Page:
Behavior Change, User Engagement, User Retention
Areas of Focus:
Health & Wellness, Design, Development
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Improving corporate wellness with principles of behavioral design

“Lifestyle diseases” is a catch-all term used to describe preventable illnesses — such as heart disease and certain forms of cancer — brought on by unhealthy habits like smoking or inactivity. Unfortunately, though preventable, lifestyle diseases are on the rise. A UN report reveals 35 million people died of chronic diseases in 2005 — and that number is expected to increase 70% by 2030.

One of the biggest roadblocks to a healthier lifestyle is our modern work culture. Sitting at a desk in an office from 9-5 is not conducive to getting the exercise a human being needs to stave off chronic disease. In fact, research shows only 23% of Americans are getting enough exercise.

“People who are insufficiently active have a 20% to 30% increased risk of death compared to people who are sufficiently active.”
World Health Organization

Increasing activity and charitable giving with behavioral design

To combat sedentary corporate culture, improve employee health, and raise money for great causes, Vessel Partners partnered with the Dan Abrams Healthy Living Center at the Mayo Clinic to develop a fundraising-exercise challenge for employees.

The Mayo Clinic’s goal for the challenge was twofold: raise money for patient-centered causes and improve the health and wellbeing of its staff. Vessel Partners addressed these needs by developing a challenge based on evidence-based behavioral science — such as setting small goals, gamifying the experience, and rewarding participants with social motivation. Let’s take a closer look at each.

Start small

The first step of creating an engaging challenge for the Mayo Clinic was to determine the motivating factor and the mechanism of the challenge itself. Working closely with Mayo Clinic stakeholders, Vessel Partners developed an exercise-driven model where Mayo Clinic employees would earn $1 each day they completed an achievable exercise goal. By setting small goals for exercise, Vessel Partners ensured the challenge wasn’t intimidating but accessible and appealing to a broad demographic of employees.

Healthy competition

To further incentive participation in the Mayo Clinic’s fundraising challenge, Vessel Partners added a dose of healthy competition to the design. After identifying five fundraising teams — cardiovascular, oncology, neuroscience, general fund, and transplant — Mayo Clinic employees were invited to join the team of their choice and help contribute to that team’s specific fundraising efforts. If the camaraderie of working toward a shared goal wasn’t enough, employees were further incentivized to participate through gamification: the winning team would receive an extra $10,000 in fundraising dollars.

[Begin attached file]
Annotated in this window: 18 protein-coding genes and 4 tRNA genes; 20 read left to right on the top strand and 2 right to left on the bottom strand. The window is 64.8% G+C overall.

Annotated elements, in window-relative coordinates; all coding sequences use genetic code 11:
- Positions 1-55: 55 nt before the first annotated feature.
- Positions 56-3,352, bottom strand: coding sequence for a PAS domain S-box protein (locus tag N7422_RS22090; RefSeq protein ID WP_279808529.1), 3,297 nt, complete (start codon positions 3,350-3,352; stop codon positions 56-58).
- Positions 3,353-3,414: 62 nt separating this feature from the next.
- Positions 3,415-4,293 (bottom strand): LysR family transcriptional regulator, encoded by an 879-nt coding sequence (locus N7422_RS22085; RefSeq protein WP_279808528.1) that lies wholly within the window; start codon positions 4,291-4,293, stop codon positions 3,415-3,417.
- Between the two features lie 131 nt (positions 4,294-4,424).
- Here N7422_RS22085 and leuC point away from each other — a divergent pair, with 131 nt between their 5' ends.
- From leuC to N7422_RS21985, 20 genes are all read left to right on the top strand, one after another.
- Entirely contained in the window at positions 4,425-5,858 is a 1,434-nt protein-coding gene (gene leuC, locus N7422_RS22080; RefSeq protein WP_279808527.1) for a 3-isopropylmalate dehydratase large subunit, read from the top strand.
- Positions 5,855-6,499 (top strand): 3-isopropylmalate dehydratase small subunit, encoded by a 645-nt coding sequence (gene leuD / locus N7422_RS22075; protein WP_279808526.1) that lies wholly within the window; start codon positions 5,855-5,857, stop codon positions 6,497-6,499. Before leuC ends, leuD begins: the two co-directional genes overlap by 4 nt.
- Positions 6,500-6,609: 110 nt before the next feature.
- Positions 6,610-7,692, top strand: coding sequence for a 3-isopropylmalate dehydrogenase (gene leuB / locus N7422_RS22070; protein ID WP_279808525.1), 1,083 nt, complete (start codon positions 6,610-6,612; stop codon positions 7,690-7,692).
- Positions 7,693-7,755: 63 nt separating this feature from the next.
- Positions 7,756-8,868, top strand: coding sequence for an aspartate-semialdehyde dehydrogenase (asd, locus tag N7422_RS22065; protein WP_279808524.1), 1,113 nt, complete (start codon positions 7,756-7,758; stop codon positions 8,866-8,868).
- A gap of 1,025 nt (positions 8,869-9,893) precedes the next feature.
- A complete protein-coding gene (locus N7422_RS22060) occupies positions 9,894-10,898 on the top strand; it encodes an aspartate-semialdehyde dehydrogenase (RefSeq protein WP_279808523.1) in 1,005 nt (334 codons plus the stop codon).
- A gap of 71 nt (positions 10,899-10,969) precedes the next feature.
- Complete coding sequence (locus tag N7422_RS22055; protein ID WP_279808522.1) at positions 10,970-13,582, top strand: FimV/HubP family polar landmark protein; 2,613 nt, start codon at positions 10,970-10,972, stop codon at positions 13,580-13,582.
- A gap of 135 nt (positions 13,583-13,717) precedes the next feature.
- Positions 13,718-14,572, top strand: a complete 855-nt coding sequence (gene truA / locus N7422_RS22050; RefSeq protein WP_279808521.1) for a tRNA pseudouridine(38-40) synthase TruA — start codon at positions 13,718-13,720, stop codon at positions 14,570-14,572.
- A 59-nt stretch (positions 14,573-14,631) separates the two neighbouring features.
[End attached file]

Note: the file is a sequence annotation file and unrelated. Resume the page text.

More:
The power of social motivation

Building on the team aspect of the challenge, Vessel Partners added social functionality to the app — including the ability to follow fellow employees, see their activity, and send them virtual kudos. Due to the rush of oxytocin resulting from group belonging and social recognition, participants were motivated to continue working out and contributing to their team.

Similarly, employees were extremely motivated by the patients the fundraising dollars would benefit; 99% of surveyed participants stated that the idea of giving back to patients was an encouraging factor.

"The biggest motivation I got was to help and support Mayo Clinic for the wonderful purpose called “Well- being with a Purpose” where we as a team will be able to help our patients by funding the advancement of our practice and research. So, the more we move, the more our patients benefit. It gives an immense satisfaction that by joining Perk Health and recording our activities using the tool and resources, we are not only taking care of our patients, but also taking care of ourselves as well. Thanks to Perk Health for keeping a track on our activities"
— Participant, Mayo Clinic

Big results from small changes

Though the stakes seemed low — just $1 raised for each time an employee worked out at the Mayo Clinic — the results of the challenge were big. Ultimately, 2,400 Mayo Clinic employees participated in the challenge, logging over 30,000 hours of exercise and raising over $45,000 for Mayo Clinic patients. In addition to burning close to 11 million calories collectively, participants also noted myriad personal benefits to participating in the challenge. 80% reported feeling encouraged to do new types of activity, while 62% felt they made new connections with colleagues as a result of the challenge. Most notably, 100% of participants identified a link between improved physical well-being and their performance at work.

Though the Mayo Clinic fundraising-exercise challenge was a one-time event, Vessel Partners continues to successfully implement principles of behavioral design in the products we develop. For more information on behavioral design, check out our post, “4 Keys to Behavior Change.”

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